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We began educating our three children in 1985, when our eldest was aged five years. In truth, we had helped them learn what they need to learn as they grew and explored and discovered this amazing world since the moment they were born. I am a passionate advocate of allowing children to learn unhindered by unnecessary stress and competition, meeting developmental needs in ways that suit their individual learning styles and preferences. Ours was a homeschooling, unschooling and natural learning family! There are hundreds of articles on this site to help you build confidence as a home educating family. I hope that your home educating adventure is as satisfying as ours was!
A Positive Plug for Planning
by Beverley Paine, Nov 2013
I know some people are not overt planners and just follow their nose, doing what comes next, meeting needs as they arise. I do that too, but having an overall expressed plan helps to guide me to my goals.
For a few years our family tried to establish a New Year's tradition (it lasted about 3 years, probably should have started it when the kids were younger). What we did was sat down on NY's day and drew a poster together of what we wanted to happen throughout the coming year. Then we'd get out last year's poster and celebrate all of the 'wants' that we'd achieved. Somethings, like winning the lotto, were celebrated by noticing how much extra cash we'd had to spend on things for whatever reason (a kind of lotto win?). And somethings, like owning a Lamborghini, might be brought forward to the next year.
What it taught me was that without focusing or trying too hard a lot of our goals, ambitions and wants materialised.
Every year I'd get out my philosophy statement from our home grown home education curriculum and read through it. It stated my long term goals for the education of my children. I used to think it might need tweaking as they grew or as we grew as a family and our needs changed. But because I put two weeks of my life into producing that statement, thinking really carefully about what education meant to me, it stood up as a complete document. And was a brilliant reminder of what was important and why we were home educating.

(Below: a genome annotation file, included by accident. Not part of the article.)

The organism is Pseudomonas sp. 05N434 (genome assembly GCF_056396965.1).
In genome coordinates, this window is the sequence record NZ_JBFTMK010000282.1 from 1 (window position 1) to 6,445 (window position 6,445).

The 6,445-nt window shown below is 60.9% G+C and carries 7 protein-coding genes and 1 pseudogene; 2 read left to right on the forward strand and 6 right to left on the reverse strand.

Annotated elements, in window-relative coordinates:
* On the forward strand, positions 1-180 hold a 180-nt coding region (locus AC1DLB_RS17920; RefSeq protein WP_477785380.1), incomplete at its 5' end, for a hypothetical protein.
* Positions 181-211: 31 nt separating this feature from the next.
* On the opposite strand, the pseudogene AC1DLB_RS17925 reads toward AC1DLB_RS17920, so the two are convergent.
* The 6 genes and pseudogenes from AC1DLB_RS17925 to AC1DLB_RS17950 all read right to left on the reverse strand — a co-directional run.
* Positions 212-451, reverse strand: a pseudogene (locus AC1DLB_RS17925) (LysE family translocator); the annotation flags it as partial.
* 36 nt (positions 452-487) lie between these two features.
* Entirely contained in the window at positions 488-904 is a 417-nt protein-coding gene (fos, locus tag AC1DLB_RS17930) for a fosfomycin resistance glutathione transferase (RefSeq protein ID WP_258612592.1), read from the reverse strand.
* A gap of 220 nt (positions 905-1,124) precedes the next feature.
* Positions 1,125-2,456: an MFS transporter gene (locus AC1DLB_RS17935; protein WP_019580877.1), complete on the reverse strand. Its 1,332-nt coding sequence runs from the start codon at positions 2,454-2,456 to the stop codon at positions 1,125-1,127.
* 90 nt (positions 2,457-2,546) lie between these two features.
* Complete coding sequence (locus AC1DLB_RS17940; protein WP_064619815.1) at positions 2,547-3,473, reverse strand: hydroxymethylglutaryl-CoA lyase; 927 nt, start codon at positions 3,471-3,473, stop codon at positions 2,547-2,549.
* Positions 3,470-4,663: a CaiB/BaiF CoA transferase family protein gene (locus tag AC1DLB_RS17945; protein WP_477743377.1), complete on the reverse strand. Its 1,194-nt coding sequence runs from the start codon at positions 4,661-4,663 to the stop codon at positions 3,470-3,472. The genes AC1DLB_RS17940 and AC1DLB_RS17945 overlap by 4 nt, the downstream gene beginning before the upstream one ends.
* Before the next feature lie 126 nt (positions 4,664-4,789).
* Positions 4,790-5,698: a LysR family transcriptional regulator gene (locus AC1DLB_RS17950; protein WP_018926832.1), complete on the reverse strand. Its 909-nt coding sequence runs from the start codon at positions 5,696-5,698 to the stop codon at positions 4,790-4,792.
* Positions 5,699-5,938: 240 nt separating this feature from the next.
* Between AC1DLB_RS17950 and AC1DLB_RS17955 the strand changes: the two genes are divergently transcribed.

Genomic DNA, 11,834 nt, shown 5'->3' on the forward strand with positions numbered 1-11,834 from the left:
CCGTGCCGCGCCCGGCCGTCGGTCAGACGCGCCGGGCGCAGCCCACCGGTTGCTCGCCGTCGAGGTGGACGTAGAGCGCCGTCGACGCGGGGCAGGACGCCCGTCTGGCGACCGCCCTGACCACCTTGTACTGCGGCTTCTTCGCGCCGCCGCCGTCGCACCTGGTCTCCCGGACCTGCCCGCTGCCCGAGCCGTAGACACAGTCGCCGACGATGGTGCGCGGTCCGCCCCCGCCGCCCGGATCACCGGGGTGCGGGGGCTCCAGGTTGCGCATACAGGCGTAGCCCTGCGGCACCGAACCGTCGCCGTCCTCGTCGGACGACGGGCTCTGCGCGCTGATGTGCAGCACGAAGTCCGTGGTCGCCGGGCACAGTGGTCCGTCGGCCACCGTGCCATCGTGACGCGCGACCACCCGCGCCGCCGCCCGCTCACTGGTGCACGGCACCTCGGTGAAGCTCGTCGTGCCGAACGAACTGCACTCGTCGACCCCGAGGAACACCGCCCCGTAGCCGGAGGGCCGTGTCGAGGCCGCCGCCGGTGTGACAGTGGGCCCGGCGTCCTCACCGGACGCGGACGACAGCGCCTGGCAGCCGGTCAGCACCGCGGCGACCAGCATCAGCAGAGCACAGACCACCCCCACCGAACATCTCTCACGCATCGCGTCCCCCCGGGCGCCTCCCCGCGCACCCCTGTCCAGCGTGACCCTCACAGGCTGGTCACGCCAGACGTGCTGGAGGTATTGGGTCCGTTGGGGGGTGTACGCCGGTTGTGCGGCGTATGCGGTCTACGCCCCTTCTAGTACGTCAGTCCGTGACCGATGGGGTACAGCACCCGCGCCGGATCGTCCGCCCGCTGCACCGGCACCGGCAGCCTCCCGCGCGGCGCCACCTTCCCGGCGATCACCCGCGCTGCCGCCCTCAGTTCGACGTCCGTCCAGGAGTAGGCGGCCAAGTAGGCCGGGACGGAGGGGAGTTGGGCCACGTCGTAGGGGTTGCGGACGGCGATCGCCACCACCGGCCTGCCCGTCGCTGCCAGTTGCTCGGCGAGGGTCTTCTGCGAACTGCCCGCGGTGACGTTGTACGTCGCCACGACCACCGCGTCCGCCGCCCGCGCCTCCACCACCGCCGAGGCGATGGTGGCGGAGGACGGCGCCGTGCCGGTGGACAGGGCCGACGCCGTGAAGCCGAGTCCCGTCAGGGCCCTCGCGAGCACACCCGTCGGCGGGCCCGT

And every year I could see that those goals were being fulfilled too.
A lot of the short term goals (educational aspirations) I'd write each year (even though I wasn't registered and didn't need to do it to satisfy some arbitrary authority) didn't happen but reading through them reminded me that although obviously not important enough to me for me to prioritize them week by week, they were things I really did want to cover sometime, before the kids were 18. They hovered in the back of my mind and little by little most of those were realised too.
I could have read our short term goals and the end of the year and interpreted those we didn't complete as failure: instead I chose to be reminded of what was important to me and why. Sometimes I would ditch objectives as irrelevant or unnecessary (which was sometimes the case) but mostly I'd add them to next year's list.
One year, when my children were in their teens, I found a list of life goals from 1986 in a box of papers. To my surprise, though I really shouldn't have been surprised given my home education experience, 90% of what I'd written had happened. My life was exactly what I'd wanted more than a dozen years before. Sometimes I think it helps us to presence our thoughts and dreams in a concrete way. Perhaps it is because we make a small but significant commitment to ourselves to work towards those goals which sits quietly in our memory somewhere, guiding our actions?
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